Sometimes the American political system comes up with surprises that no one expects, that demonstrate that with all of its flaws—and there are many–the system can work with and for its better angels. This may well prove to be the case with significant support for the One Health concept, from what might seem an unlikely quarter, namely defense funding.
To be specific: There is very promising language included in “The National Defense Authorization Act for Fiscal Year 2022” version approved in the U.S. House of Representatives with 116 Republican votes, and which is now in the hands of the U.S. Senate.
The Act is not just about weapons of war – it includes language that explicitly requests virtually all U.S federal entities “to promote the paradigm of One Health, the integration of human health, animal health, agriculture, ecosystems, and the environment as an effective and integrated way to address the complexity of emerging disease threats.”
It goes further with many specifics as to who should be included, what should be done, and by when. All because there was sufficient evidence and political savvy by experts and external voices such as the One Health Initiative and One Health Commission, and many in academia. (Section 6102 in the Act, page 2554 et. seq.)
Admittedly, the legislation is only one step further in the complicated U.S. legislative process and will ultimately have to run the gamut to reach authorization agreement with the Senate, and then on to appropriations–having the funds in hand to do the hard lifting. And while there are always risks, given the extent of bipartisan support there is good reason to think there will be the money and subsequent follow-up.
This U.S. Congressional initiative is done in the context of wider global acknowledgment of the relevance of One Health. This includes the G20 ministers of health and finance communiqué and COP26 discussions on health and climate change, showing that the additional health burdens attributed to climate change will overwhelm health systems as detailed in the white paper written by the EcoHealth Alliance scientists. Their findings show that not only is “immediate action necessary to prevent immense societal, ecological, and economic harm”, but also that “multi-sectoral cooperation is needed to adequately address these serious and potentially existential threats”.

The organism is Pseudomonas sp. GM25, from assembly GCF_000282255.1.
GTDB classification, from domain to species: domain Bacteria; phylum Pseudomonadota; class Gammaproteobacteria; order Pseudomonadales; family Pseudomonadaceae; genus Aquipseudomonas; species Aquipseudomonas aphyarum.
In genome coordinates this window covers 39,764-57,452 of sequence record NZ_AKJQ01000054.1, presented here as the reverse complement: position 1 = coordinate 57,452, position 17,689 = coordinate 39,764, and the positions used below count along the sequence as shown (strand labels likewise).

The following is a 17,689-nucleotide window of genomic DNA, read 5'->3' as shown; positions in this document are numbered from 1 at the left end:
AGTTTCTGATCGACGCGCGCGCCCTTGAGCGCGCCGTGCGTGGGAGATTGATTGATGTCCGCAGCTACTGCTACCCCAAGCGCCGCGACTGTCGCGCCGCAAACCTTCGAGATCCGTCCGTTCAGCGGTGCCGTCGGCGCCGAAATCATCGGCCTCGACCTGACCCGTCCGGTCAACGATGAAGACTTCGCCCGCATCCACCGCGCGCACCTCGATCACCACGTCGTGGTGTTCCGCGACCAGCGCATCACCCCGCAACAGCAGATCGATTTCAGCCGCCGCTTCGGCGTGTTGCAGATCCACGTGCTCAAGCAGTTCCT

But if truth be known, there is still much to be done to put One Health at the center of the health and wellbeing stage.
Should a U.S. national defense authorization bill be signed by the U.S. President and include One health, with monies allocated, it will provide a major impetus for much greater attention within the United States, but perhaps more importantly by other governments, by international financial institutions such as the World Bank and other multilateral and bilateral development funders.
At this point, there is some reason for measured optimism. Stay tuned for further developments.
Editor’s Note: The opinions expressed here by Impakter.com columnists are their own, not those of Impakter.com. — In the Featured Photo U.S. Senate chamber source: Wikipedia